by Lidia Malagón*
“What would you have done?” It is a famous phrase of former Mexican president Peña Nieto, repeated today sarcastically when we talk about dilemmas. Who to vaccinate first? Is the decision to “not get vaccinated” valid? Is it okay to travel from Mexico or Colombia to the USA to get vaccinated? Those are among the various current dilemmas when discussing the application of the COVID19 vaccine. In this blog post, I want to discuss the legitimacy of likely responses in a country like Mexico.
The Vaccine Shortage and the Bioethical Dilemma
Any “triage” decision –known as the medical protocol for classification and care priority, based on the possibility of survival, therapeutic needs, and available resources– involves bioethical evaluations. The priority of assigning respirators became an issue, as much as nowadays deciding who to vaccinate first. It began with health personnel in most countries, particularly with the so-called “front line” of the Covid19 battle. This is a clear allusion to the military language commonly used to talk about diseases, just as Susan Suntag in “Metaphors and their diseases” reminded us. Immediately, elderly adults were also considered due to their greater vulnerability to the virus.
In Mexico, people also discussed prioritizing professions as a primary necessity (e.g., teachers and journalists). But the idea of vaccinating the cleaning and security personnel or food provisioners was out of the public discussion. It is important to remember that Mexico’s City Central Wholesales Market (Central de Abastos) concentrated high infections and deaths. Likewise, the current government of Andrés Manuel López Obrador decided that he and the heads of states would “wait their turn,” as a political statement: “no one is above anyone.” The cost of the decision was that he and several other governors contracted COVID19. Another controversy emerged when health personnel from public institutions was vaccinated but not those working in private institutions. Such distinction was not applied when vaccinating academic and administrative personnel in educational institutions.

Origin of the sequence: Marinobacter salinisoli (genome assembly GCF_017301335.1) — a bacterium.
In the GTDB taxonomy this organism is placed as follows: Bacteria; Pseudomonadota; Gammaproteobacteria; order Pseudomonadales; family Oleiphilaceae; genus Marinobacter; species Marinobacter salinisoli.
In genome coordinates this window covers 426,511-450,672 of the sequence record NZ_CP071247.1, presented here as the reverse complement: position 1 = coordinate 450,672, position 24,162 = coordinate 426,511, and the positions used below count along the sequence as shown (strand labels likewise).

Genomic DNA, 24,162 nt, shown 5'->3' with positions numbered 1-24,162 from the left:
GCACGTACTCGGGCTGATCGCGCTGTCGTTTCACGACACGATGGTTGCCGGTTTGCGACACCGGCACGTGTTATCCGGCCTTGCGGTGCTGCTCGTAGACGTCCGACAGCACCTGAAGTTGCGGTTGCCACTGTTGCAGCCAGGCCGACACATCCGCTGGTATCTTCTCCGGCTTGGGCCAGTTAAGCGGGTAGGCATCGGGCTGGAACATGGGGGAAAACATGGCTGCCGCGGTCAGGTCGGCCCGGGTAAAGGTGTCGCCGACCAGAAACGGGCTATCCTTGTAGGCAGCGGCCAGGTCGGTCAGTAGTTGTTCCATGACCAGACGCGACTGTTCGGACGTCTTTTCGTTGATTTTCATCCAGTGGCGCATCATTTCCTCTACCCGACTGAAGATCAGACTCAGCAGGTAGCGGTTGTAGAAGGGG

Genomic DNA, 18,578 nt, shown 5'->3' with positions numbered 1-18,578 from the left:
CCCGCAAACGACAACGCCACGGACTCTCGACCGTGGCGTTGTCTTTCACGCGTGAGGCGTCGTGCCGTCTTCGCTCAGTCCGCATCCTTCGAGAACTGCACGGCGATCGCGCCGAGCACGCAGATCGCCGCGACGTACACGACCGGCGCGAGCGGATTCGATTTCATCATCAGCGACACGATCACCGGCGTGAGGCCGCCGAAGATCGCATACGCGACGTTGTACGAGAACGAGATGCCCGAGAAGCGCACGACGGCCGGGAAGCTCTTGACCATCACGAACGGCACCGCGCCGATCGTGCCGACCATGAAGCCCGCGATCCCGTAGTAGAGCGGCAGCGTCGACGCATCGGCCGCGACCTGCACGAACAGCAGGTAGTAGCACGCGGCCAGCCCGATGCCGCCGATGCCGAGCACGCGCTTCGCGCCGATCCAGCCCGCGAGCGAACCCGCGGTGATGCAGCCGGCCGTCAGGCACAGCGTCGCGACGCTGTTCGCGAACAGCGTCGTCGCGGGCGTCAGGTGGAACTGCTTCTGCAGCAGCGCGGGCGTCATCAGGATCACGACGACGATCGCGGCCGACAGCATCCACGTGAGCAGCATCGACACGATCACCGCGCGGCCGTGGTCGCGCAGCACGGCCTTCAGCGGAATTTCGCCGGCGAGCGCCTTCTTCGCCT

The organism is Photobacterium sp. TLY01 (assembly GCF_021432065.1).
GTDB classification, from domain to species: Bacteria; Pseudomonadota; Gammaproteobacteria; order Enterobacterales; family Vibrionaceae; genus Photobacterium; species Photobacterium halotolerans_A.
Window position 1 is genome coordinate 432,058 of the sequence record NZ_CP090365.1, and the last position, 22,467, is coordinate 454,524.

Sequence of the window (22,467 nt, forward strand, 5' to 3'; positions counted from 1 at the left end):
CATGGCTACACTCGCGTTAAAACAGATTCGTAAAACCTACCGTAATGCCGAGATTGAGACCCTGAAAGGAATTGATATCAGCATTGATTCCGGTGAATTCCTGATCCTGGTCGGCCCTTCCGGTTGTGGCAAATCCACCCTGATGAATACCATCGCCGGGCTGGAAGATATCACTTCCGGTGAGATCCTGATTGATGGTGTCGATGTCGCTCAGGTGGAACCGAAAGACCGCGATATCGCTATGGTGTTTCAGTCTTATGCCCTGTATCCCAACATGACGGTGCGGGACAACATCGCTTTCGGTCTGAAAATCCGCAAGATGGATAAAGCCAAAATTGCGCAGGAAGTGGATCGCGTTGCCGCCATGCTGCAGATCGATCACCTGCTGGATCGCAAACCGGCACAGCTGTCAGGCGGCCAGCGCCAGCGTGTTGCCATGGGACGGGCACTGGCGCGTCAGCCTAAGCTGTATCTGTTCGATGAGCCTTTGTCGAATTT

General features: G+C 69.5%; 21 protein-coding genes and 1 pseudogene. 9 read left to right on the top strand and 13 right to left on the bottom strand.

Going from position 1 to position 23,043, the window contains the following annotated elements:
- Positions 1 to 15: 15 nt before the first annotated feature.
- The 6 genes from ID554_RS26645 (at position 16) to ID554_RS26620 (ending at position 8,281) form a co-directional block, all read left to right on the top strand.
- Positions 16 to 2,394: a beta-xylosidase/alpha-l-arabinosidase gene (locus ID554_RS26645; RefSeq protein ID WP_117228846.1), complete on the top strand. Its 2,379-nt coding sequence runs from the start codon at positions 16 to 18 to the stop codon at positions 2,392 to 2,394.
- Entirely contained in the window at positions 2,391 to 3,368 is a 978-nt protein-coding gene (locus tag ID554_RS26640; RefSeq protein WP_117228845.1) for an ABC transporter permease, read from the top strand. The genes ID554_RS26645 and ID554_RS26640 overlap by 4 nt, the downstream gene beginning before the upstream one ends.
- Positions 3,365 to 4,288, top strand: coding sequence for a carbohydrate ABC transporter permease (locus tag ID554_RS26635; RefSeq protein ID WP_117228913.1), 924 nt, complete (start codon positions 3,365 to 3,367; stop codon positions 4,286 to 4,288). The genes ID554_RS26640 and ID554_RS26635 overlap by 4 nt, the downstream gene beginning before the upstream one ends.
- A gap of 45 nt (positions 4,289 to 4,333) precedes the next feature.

However, many vaccinated teachers will not return to face-to-face classes. Either because their programs allow them to continue with online courses or because union leaders have stated the unwillingness to return to face-to-face sessions until all students are vaccinated work at public universities. Knowing the above, should healthy teachers have given their turn to the vulnerable population? Should the state have decided the distribution of vaccines differently? Why not prioritize risk groups (e.g., people living with autoimmune diseases or immunodeficiencies) in the vaccination scheme?
According to data from Jorge E Linares (Nexos, May 1, 2021), “the WHO indicates that some 300 million doses have been administered, still far from the 10 billion doses needed to immunize 70% of the population worldwide, minimum to achieve herd immunity”. On a regional scale, in the USA, 90 doses per 100 people have been applied, while in Mexico, only 27 doses per 100 people as of May 31, 2021. Mexico City Head of Government Claudia Sheinbaum stated that by June 5, 43% of people over 18 years old in Mexico City received the vaccination with at least one dose. Not so bad news, if we compare with other countries with greater privileges and willing to give vaccines as diplomatic exchanges. The USA government, for instance, recently announced that it “shares” with Mexico a million Johnson & Johnson vaccines.
For some, the vaccination rate in Mexico is a failure attributable to the new government. For others, it seems like a structural symptom of geopolitics that has imposed an unequal distribution of vaccines worldwide, as the BBC systematizes. Any balance must place the United States at the center due to its influence on the business decisions of the pharmaceutical companies and research centers that produce and supply the demand for doses.
So far from vaccinated, and so close to the United States